William Hamman is a pilot, you see, and the AMA apparently didn't care whether a doctor or a pilot was giving a medical seminar as long as they could slap some kind of authoritative-sounding word in front of his name. This should raise huge red flags about the credibility of the AMA itself.

CME system hands out fraudulent education credits

In these revelations, the entire Continuing Medical Education (CME) system also sees its own credibility dissolve right before us. This is the system that trains doctors, nurses and other medical professionals to keep them "up to date" with the latest in medical technology.

We already know that many CME courses are little more than Big Pharma propaganda. Some are even paid for by the drug companies who often hold them in exotic locations such as Honolulu where doctors show up for a few minutes a day, sign the attendance sheets, and then head out to the beaches to catch up on some leisure time (I observed this first-hand in Hawaii a few years back).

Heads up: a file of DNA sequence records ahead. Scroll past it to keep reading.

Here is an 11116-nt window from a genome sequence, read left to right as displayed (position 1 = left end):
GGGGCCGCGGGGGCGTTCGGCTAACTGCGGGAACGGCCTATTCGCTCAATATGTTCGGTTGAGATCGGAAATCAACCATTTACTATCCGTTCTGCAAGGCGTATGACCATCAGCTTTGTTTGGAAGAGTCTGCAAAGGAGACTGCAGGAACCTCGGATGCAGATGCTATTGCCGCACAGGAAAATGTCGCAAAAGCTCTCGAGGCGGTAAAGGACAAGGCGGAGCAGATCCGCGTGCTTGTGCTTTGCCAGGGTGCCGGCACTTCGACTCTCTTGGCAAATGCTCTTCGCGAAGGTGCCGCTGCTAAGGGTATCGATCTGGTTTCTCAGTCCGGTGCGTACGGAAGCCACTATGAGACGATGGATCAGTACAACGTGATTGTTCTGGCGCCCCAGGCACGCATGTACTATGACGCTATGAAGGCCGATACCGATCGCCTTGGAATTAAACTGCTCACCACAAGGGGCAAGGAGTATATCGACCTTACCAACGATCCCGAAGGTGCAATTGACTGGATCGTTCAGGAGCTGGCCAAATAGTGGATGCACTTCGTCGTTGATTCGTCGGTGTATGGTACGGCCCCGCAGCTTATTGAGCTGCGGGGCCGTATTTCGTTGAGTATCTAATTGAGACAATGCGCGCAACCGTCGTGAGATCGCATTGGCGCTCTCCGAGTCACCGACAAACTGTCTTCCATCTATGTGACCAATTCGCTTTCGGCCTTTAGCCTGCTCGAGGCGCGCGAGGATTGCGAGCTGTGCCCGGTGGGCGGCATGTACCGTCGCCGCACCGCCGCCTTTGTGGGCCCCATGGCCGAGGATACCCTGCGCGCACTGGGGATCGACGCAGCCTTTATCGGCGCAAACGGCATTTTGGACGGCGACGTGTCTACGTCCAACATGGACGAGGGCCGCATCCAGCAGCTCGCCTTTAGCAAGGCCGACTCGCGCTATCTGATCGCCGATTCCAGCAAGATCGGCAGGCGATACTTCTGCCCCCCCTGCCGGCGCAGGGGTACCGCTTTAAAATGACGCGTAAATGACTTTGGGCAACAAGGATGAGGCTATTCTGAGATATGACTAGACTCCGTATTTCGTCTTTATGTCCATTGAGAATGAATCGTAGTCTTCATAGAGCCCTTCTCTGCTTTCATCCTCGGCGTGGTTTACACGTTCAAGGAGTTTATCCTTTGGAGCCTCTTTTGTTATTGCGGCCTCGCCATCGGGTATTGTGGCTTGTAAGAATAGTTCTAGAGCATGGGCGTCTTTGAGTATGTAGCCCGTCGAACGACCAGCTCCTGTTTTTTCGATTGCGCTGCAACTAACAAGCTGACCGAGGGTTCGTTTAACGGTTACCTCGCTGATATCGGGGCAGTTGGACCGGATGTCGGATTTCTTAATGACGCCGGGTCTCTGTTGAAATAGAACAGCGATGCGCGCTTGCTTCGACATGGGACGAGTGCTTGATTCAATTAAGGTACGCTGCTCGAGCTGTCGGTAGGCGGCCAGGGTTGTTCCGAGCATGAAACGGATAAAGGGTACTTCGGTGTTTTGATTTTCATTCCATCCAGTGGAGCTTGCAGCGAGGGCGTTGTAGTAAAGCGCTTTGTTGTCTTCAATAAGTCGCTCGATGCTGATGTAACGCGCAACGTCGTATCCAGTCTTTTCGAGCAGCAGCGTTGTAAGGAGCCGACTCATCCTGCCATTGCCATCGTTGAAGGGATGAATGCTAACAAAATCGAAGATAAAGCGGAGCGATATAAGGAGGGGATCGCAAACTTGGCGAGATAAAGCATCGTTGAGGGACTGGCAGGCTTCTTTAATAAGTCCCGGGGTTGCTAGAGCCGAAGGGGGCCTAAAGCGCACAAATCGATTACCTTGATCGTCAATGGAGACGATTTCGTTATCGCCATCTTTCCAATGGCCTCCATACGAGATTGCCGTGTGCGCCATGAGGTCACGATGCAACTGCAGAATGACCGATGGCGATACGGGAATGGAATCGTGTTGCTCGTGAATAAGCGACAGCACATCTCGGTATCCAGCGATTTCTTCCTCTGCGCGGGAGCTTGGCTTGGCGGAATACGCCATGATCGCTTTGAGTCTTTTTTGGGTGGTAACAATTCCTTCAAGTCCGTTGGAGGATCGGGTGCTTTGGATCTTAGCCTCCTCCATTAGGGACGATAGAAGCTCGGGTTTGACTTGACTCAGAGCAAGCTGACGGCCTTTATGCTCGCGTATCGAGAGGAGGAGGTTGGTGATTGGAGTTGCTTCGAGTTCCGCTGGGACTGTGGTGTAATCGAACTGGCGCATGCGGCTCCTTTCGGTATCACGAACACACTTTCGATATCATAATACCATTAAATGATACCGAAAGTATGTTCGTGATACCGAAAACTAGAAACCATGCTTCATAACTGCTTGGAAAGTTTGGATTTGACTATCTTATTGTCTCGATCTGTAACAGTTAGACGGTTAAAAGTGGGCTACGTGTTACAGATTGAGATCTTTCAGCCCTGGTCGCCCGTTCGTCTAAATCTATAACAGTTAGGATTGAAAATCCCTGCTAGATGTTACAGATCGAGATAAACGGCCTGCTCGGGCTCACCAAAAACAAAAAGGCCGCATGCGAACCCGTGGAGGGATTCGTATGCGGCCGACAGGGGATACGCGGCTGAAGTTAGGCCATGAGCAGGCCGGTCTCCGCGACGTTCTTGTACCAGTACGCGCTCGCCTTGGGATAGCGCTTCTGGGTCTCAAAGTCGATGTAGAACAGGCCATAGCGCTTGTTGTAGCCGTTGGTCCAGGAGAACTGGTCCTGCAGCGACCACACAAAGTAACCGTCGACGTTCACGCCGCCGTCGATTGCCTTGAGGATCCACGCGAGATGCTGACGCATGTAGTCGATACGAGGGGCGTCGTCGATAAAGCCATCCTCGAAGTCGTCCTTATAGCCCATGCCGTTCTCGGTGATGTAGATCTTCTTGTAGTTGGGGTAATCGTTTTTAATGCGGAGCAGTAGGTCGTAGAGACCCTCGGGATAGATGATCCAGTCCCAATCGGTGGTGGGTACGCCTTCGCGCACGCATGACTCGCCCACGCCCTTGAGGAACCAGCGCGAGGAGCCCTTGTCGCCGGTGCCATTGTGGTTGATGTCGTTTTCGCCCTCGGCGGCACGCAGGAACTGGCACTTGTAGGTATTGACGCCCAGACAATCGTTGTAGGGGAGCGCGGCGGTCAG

Now we know that the CME system was granting CME credits to students who were being taught by a con artist. So is the CME system going to revoke those credits, given that they now know those classes weren't being taught by a credentialed cardiologist?

Of course not. All those CME credits still stand. Which means the whole system of CME credits is now highly suspect. If you're seeing a doctor who has been trained in something through the CME system, you have no way to know whether that doctor was trained by an actual doctor or a clever con artist posing as a doctor.